Andrew Birkin. J. M. Barrie and the Lost Boys. New Haven: Yale UP, 2003. [Book review]

2017-05-17T11:17:39Z (GMT) by Erica Hateley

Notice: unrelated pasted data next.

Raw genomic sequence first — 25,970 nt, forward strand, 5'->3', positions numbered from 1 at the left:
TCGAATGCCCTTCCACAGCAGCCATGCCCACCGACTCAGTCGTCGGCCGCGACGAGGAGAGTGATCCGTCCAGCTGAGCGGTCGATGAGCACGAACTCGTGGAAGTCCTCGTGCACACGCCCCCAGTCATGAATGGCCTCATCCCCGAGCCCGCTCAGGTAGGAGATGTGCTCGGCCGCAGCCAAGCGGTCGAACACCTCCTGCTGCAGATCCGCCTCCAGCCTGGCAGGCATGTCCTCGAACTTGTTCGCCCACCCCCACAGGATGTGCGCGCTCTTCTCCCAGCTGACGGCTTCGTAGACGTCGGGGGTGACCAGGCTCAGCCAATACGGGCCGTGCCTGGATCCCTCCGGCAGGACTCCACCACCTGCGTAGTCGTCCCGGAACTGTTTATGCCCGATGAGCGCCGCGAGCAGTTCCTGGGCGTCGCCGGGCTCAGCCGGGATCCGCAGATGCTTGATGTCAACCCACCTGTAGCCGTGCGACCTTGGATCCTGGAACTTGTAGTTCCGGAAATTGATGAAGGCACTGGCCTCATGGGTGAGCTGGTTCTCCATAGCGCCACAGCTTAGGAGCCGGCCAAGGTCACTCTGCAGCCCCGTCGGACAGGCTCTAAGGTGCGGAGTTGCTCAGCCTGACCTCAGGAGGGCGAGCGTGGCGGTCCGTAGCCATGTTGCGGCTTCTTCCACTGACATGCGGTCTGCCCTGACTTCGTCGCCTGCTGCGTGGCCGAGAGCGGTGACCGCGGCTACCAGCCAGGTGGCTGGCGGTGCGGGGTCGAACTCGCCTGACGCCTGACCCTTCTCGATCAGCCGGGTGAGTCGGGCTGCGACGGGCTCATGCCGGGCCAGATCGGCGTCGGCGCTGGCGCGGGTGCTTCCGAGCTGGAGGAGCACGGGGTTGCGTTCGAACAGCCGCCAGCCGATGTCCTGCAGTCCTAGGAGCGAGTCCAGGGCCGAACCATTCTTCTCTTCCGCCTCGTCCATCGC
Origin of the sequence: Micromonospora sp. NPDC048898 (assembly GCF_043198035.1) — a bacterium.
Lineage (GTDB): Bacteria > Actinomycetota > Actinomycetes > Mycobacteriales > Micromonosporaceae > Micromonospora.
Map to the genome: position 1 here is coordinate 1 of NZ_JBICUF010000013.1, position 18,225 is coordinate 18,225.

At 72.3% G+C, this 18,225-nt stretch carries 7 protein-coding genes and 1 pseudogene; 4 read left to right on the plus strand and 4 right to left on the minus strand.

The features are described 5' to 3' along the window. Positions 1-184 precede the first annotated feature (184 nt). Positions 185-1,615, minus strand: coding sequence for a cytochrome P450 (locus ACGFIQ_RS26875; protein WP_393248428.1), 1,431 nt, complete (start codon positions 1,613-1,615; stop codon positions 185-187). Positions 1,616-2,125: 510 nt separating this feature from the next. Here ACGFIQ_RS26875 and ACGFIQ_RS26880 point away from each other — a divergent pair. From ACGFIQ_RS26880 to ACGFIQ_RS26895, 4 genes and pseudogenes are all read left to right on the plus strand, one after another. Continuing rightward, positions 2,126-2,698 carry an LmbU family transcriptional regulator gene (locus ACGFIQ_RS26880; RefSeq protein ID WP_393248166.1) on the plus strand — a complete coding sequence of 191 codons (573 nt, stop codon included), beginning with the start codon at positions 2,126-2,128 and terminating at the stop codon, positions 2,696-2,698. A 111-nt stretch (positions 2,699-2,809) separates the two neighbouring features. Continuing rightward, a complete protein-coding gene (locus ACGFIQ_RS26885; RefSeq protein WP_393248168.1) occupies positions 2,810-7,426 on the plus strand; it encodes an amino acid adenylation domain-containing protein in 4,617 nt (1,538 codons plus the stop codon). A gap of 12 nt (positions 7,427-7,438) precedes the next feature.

<p>J. M. Barrie’s <i>Peter Pan</i> (originally titled <i>Peter Pan and Wendy</i>) has a history as subtle and complex as any of the images and themes the work itself evokes. First staged as a pantomime on the stage of the Duke of York’s Theatre in London on December 27, 1904, the prose version was first published in 1911. Before that, aspects of the narrative can be found in Barrie’s earlier works, including <i>The Little White Bird</i> (1902). Now, to celebrate the centenary of <i>Peter Pan</i>, Yale UP has republished Andrew Birkin’s landmark biography of Barrie, a tale which unfolds through an impressive array of documentary detritus from Barrie’s relationship with the five boys of the Llewelyn Davies family, the boys generally agreed to be the inspiration for <i>Pan’s </i>Lost Boys.</p>